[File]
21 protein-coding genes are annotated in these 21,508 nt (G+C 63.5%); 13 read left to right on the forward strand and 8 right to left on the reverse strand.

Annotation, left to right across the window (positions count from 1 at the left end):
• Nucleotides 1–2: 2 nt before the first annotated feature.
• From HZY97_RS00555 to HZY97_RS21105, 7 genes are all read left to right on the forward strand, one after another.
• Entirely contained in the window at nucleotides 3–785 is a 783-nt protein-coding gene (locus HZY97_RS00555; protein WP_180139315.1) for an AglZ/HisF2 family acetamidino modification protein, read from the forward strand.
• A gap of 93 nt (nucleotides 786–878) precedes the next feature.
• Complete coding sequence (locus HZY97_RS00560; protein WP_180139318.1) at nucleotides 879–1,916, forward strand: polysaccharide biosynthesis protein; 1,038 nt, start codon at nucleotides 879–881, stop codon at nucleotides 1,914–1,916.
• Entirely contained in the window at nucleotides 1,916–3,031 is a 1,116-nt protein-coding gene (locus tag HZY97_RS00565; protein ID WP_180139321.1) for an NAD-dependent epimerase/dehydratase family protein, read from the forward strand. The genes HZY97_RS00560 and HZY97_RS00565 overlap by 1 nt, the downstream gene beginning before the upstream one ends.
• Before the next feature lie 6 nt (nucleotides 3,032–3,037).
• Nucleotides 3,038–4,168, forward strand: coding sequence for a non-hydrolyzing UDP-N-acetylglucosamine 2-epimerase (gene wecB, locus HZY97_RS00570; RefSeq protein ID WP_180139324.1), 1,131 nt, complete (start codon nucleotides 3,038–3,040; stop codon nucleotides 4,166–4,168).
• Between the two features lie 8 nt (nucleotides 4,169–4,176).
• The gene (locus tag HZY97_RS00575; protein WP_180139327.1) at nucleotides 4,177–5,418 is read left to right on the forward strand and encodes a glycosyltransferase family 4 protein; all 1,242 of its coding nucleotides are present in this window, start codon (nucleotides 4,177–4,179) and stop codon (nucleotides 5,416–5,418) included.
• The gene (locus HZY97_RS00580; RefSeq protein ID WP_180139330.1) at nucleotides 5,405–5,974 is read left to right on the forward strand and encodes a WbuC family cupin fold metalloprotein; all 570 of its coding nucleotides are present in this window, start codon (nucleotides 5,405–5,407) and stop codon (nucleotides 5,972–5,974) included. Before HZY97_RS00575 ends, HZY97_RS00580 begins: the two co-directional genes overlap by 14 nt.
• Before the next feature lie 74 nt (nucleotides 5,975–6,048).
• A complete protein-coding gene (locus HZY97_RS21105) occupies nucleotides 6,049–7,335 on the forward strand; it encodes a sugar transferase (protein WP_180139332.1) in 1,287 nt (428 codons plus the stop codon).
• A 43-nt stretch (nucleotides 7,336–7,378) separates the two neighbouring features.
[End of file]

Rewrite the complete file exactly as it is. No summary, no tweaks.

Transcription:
21 protein-coding genes are annotated in these 21,508 nt (G+C 63.5%); 13 read left to right on the forward strand and 8 right to left on the reverse strand.

Annotation, left to right across the window (positions count from 1 at the left end):
• Nucleotides 1–2: 2 nt before the first annotated feature.
• From HZY97_RS00555 to HZY97_RS21105, 7 genes are all read left to right on the forward strand, one after another.
• Entirely contained in the window at nucleotides 3–785 is a 783-nt protein-coding gene (locus HZY97_RS00555; protein WP_180139315.1) for an AglZ/HisF2 family acetamidino modification protein, read from the forward strand.
• A gap of 93 nt (nucleotides 786–878) precedes the next feature.
• Complete coding sequence (locus HZY97_RS00560; protein WP_180139318.1) at nucleotides 879–1,916, forward strand: polysaccharide biosynthesis protein; 1,038 nt, start codon at nucleotides 879–881, stop codon at nucleotides 1,914–1,916.
• Entirely contained in the window at nucleotides 1,916–3,031 is a 1,116-nt protein-coding gene (locus tag HZY97_RS00565; protein ID WP_180139321.1) for an NAD-dependent epimerase/dehydratase family protein, read from the forward strand. The genes HZY97_RS00560 and HZY97_RS00565 overlap by 1 nt, the downstream gene beginning before the upstream one ends.
• Before the next feature lie 6 nt (nucleotides 3,032–3,037).
• Nucleotides 3,038–4,168, forward strand: coding sequence for a non-hydrolyzing UDP-N-acetylglucosamine 2-epimerase (gene wecB, locus HZY97_RS00570; RefSeq protein ID WP_180139324.1), 1,131 nt, complete (start codon nucleotides 3,038–3,040; stop codon nucleotides 4,166–4,168).
• Between the two features lie 8 nt (nucleotides 4,169–4,176).
• The gene (locus tag HZY97_RS00575; protein WP_180139327.1) at nucleotides 4,177–5,418 is read left to right on the forward strand and encodes a glycosyltransferase family 4 protein; all 1,242 of its coding nucleotides are present in this window, start codon (nucleotides 4,177–4,179) and stop codon (nucleotides 5,416–5,418) included.
• The gene (locus HZY97_RS00580; RefSeq protein ID WP_180139330.1) at nucleotides 5,405–5,974 is read left to right on the forward strand and encodes a WbuC family cupin fold metalloprotein; all 570 of its coding nucleotides are present in this window, start codon (nucleotides 5,405–5,407) and stop codon (nucleotides 5,972–5,974) included. Before HZY97_RS00575 ends, HZY97_RS00580 begins: the two co-directional genes overlap by 14 nt.
• Before the next feature lie 74 nt (nucleotides 5,975–6,048).
• A complete protein-coding gene (locus HZY97_RS21105) occupies nucleotides 6,049–7,335 on the forward strand; it encodes a sugar transferase (protein WP_180139332.1) in 1,287 nt (428 codons plus the stop codon).
• A 43-nt stretch (nucleotides 7,336–7,378) separates the two neighbouring features.